University of Winchester edges closer to Net Zero with £3.1m grant to reduce carbon footprint

28 Jun 2021

The University of Winchester is set to become one of the lowest carbon emitting universities in the UK, following the award of a £3.1 million grant from the Public Sector Decarbonisation Scheme (PSDS).

The grant signals the start of a major capital investment programme by the University in innovative low carbon plant and equipment.

Infographic with images and text of low carbon equipment installation

Phase 1 of the programme will see the replacement of 35 gas boilers with low energy heat pumps; a lighting upgrade to replace existing older-style lighting with low energy LEDs; an upgrade to the Building Management System to optimise energy consumption in buildings; and the installation of two large solar photovoltaic arrays designed to produce on-site generation of electricity at peak times.

"Once installed, the low carbon plant and equipment will support savings of over 500 tonnes of carbon dioxide a year, with Scope 1 and 2 emissions falling to almost zero, which equals financial savings of up to £100k" said Gavin Hunter, Chief Operating Officer, University of Winchester.

"The University of Winchester is one of a number of universities to be awarded PSDS funding in the first round. The grant underlines the significant progress the University has made since 2006 when we began to move away from fossil fuels and invest in energy efficiency measures, installed renewables, switched to electric vehicles and purchased renewable electricity and gas. As the University for sustainability and social justice, we are proud to have been an early adopter within the higher education sector taking action to reduce our environmental impact."

Mat Jane, Head of Environment and Building Services at the University, said: "Our target to be carbon net zero by 2025 is ambitious, given many companies are targeting 2030 and the Government's goal is 2050. Not taking into account purchasing renewable energy, the University has reduced its carbon footprint by 65 per cent relative to the size of the estate to date, which is a huge achievement, but there is much more work to do."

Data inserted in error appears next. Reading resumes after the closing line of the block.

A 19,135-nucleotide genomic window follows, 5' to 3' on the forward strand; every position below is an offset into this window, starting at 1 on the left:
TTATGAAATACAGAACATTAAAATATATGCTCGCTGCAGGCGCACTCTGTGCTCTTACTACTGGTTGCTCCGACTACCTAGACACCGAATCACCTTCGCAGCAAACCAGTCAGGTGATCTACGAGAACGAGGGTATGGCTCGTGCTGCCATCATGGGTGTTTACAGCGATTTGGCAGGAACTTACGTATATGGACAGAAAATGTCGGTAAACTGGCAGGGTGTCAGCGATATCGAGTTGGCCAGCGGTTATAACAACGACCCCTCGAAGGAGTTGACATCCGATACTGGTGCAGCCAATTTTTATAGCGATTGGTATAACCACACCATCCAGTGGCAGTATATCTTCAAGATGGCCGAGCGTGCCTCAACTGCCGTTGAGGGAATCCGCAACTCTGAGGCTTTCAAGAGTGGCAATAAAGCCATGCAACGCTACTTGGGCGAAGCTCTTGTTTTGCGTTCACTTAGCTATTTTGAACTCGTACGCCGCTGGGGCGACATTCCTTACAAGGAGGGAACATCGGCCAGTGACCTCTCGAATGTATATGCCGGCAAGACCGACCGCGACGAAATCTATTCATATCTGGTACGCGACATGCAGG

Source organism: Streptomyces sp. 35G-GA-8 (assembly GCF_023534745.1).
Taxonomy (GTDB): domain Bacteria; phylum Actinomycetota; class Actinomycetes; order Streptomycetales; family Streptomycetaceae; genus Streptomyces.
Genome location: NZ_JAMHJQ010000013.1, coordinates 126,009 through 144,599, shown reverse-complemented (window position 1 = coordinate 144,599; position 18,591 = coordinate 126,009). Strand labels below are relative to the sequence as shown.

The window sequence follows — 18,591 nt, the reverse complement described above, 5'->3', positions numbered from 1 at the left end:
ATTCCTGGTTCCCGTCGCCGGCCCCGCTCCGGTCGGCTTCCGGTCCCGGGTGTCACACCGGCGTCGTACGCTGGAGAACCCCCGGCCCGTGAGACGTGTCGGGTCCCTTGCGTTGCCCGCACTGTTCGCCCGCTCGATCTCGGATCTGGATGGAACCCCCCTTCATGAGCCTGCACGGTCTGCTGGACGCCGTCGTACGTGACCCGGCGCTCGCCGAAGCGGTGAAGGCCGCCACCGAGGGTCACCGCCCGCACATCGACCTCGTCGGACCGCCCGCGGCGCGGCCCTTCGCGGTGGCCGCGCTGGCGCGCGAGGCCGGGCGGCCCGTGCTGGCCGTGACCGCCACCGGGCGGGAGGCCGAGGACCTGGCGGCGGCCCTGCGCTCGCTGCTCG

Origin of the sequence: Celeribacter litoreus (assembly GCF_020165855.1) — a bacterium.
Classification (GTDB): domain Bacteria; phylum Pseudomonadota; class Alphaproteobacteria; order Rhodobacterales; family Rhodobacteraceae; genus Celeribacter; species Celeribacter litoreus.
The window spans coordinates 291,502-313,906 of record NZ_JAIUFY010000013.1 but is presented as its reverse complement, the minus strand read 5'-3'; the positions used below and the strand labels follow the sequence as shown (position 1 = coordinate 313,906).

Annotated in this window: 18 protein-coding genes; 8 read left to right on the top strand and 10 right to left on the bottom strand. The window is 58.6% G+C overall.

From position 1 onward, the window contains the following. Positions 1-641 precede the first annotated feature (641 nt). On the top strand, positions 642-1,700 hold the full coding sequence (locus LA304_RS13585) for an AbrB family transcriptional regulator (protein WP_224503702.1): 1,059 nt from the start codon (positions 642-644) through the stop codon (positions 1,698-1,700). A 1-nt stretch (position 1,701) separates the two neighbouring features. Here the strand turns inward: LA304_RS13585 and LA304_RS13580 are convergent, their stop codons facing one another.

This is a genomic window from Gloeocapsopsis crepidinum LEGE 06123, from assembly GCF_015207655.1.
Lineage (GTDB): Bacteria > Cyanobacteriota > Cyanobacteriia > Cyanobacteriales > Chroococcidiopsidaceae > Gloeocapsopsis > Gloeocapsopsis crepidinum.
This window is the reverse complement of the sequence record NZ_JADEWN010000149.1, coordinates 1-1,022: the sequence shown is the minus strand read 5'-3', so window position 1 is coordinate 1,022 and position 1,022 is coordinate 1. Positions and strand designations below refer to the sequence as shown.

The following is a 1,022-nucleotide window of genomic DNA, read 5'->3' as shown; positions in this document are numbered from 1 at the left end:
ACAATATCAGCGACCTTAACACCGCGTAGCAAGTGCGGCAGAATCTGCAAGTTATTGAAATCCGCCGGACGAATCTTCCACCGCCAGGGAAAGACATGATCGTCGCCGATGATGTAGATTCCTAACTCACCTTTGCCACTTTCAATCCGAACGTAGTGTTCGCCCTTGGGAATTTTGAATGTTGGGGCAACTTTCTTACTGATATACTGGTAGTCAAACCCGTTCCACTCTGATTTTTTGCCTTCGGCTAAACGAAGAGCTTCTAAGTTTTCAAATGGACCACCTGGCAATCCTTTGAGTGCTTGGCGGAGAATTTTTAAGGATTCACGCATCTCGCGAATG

The new low carbon plant and equipment will save a total of 2,702,353 kWh a year:

Chris Ronketti, Director at Carbon Intelligence, said: "Investment in low carbon heat and energy infrastructure will be essential to meeting the UK's target of reaching zero emissions in buildings by 2050. This successful grant application involved long-term asset thinking, integrating carbon into the decision-making process. It has been a pleasure working with the team at University of Winchester as they take the last steps to achieve fossil fuel-free status."

Kirsty Adamson, Programme Manager at Salix, which provides Government funding to the public sector to improve energy efficiency, reduce carbon emissions and lower energy bills, said: "We're delighted to be supporting the University of Winchester with their PSDS carbon reduction project. The project demonstrates the University's commitment to decarbonise their estate by reducing the overall energy demand of their buildings and switching away from fossil fuel-based heating systems. We are looking forward to continuing our relationship with the University and supporting them with their Net Zero plans."

The University purchases 100 per cent renewable electricity, 100 per cent green gas and has switched 47 per cent of its fleet vehicles to electric as part of its journey towards its target of net zero carbon emissions by 2025. New buildings such as the flagship West Downs Centre, which opened in July 2020, meet stringent environmental criteria and are ethically financed.

The programme of works is due to be completed by Autumn 2021. Energy infrastructure specialist Ameresco will manage the implementation, with support from Carbon Intelligence.

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